Programme no. 547-OP
Public Health
Health benefits of moderate alcohol consumption - a myth?
Jonas Sjögreen*1
1Swedish society of medicin,Stockholm,Sweden
* = Presenting author
Objectives: To present and discuss the report and what impact it may have on the daily work in general practice
Background: In the the daily work on disease prevention, many clinicians hesitate when it comes to alcohol. Among other reasons this is due to the ambivalence towards alchol in the society. Many people find that the taste and effects of alcohol are positive and at the same time alcohol consumtion is linked to shame, guilt and tabu. There have been conflicting statements from the research on the health benefits or harms of drinking alcohol. Time after time evidence suggesting that low doses of alcohol is associated to a reduced risc of cardiovascular desease. To illuminate where we stand today and the strength of the scientific evidence is therefore valuable. The Swedish Medical Society, SLS, together with the temperance order, IOGT-NTO, has initiated the a project, alcohol and society, with the aim to present an annual research report on alcohol. The main theme each year is suggested jointly by the Medical Society, represented by The Swedish College of General Practice, IOGT-NTO and an international research team. The first report in 2013 focused on youth and alcohol. The actual report from december 2014 report summarizes and and examines the scientific evidence regarding the health effects of ”moderate” (i.e, low-dose) alcohol consumtion. The report is written by an international research team including leading alcohol researchers from the US, Canada, Australia and Sweden.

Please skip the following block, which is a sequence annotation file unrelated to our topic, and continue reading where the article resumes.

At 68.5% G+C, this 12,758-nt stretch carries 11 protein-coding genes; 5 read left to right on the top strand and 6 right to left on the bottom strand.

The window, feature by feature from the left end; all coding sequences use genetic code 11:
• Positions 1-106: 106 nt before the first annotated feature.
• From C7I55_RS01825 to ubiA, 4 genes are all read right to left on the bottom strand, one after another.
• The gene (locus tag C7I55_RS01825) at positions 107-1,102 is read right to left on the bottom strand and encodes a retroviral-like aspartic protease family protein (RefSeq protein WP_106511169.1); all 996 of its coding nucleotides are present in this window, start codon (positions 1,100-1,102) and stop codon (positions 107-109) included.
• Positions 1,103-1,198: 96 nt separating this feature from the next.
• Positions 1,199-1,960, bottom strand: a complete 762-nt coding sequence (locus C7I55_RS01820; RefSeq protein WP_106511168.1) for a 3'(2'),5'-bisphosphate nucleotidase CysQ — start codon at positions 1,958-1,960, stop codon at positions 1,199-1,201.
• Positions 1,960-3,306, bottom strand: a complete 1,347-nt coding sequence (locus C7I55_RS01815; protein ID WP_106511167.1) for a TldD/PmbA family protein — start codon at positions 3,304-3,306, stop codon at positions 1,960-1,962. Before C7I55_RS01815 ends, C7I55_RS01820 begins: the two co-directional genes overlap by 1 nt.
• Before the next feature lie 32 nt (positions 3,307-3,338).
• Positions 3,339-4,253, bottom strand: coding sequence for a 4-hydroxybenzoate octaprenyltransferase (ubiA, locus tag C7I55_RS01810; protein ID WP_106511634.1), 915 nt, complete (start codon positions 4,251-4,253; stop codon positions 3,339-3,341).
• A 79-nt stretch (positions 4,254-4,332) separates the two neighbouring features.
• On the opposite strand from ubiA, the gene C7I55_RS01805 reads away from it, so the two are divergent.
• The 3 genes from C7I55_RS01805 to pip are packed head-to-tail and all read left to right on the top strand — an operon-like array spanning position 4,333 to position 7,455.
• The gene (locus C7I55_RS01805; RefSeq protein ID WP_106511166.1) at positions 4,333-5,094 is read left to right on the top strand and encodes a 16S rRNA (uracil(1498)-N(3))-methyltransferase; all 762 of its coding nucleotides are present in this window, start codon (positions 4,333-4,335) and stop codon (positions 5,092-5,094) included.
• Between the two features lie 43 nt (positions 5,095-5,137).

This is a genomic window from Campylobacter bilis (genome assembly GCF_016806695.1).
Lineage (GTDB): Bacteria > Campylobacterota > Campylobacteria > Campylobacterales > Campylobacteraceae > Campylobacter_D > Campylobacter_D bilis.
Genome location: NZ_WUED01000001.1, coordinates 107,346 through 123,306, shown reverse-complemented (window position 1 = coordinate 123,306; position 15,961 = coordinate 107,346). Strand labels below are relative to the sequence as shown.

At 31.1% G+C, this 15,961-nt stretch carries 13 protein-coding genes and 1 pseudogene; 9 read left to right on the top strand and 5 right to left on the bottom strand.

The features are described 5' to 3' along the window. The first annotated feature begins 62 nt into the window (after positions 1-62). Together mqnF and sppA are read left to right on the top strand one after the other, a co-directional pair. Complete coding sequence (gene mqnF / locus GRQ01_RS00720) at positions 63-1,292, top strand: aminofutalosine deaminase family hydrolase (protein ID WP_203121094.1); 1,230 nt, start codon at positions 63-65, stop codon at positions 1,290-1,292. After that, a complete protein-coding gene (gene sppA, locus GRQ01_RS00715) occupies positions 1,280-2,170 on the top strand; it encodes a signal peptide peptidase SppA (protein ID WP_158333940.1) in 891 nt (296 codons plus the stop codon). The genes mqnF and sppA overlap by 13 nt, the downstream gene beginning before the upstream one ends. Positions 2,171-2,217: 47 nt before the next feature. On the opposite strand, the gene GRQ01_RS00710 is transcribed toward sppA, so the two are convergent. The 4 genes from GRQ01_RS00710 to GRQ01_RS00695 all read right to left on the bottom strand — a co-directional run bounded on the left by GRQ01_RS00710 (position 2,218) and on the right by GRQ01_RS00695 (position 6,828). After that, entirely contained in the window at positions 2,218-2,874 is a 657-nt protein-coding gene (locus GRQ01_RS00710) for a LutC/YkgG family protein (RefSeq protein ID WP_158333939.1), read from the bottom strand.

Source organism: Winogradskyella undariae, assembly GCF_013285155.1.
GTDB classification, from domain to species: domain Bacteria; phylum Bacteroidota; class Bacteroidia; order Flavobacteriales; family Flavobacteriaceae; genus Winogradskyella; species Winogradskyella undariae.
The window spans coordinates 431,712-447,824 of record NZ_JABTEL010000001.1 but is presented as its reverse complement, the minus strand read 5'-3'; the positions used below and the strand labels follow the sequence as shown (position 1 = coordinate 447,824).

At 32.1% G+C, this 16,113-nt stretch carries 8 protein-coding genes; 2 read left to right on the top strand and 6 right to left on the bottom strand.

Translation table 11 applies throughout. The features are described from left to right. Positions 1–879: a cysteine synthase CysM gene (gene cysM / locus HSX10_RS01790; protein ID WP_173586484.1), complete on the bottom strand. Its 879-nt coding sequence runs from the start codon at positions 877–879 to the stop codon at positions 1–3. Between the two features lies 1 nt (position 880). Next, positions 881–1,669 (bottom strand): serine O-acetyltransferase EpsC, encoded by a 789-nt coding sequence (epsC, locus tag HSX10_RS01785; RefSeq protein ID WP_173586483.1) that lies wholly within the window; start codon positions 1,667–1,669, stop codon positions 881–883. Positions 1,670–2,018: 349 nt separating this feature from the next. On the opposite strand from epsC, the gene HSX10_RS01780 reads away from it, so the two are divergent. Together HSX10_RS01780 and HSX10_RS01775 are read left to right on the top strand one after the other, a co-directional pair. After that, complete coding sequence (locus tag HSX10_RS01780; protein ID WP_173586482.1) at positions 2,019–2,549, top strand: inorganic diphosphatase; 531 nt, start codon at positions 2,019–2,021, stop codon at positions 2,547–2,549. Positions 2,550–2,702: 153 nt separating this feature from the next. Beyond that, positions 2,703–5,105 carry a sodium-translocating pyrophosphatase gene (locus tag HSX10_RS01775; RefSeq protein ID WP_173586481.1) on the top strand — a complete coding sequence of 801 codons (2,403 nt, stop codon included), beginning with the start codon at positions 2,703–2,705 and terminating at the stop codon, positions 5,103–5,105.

Results: The existing evidence finding cardiovascular beefits frpm low-dose alcohol consumtion is weak and emerging evidence suggests that these protective effects are spurious (i.e., do not exist, or are harmful). The wiew that alcohol confers health benefits is therefor even less of valid counter-argument against the adoption of effective alcohol control policies /e.g., those wich reduce alcohol’s availability and affordability).
Material/Methods: The scientific report ”Evidence about health effects of ”moderate” alcohol consumtion”: reasons for scepticism and public health implications”
Conclusion: There is no scientific evidence to recommend alcohol as a mean to promote health.
Points for discussion: The general relevans of the report. What impact it may have on daily work in general practice. Does this change the preventive work in general paractice and in the society?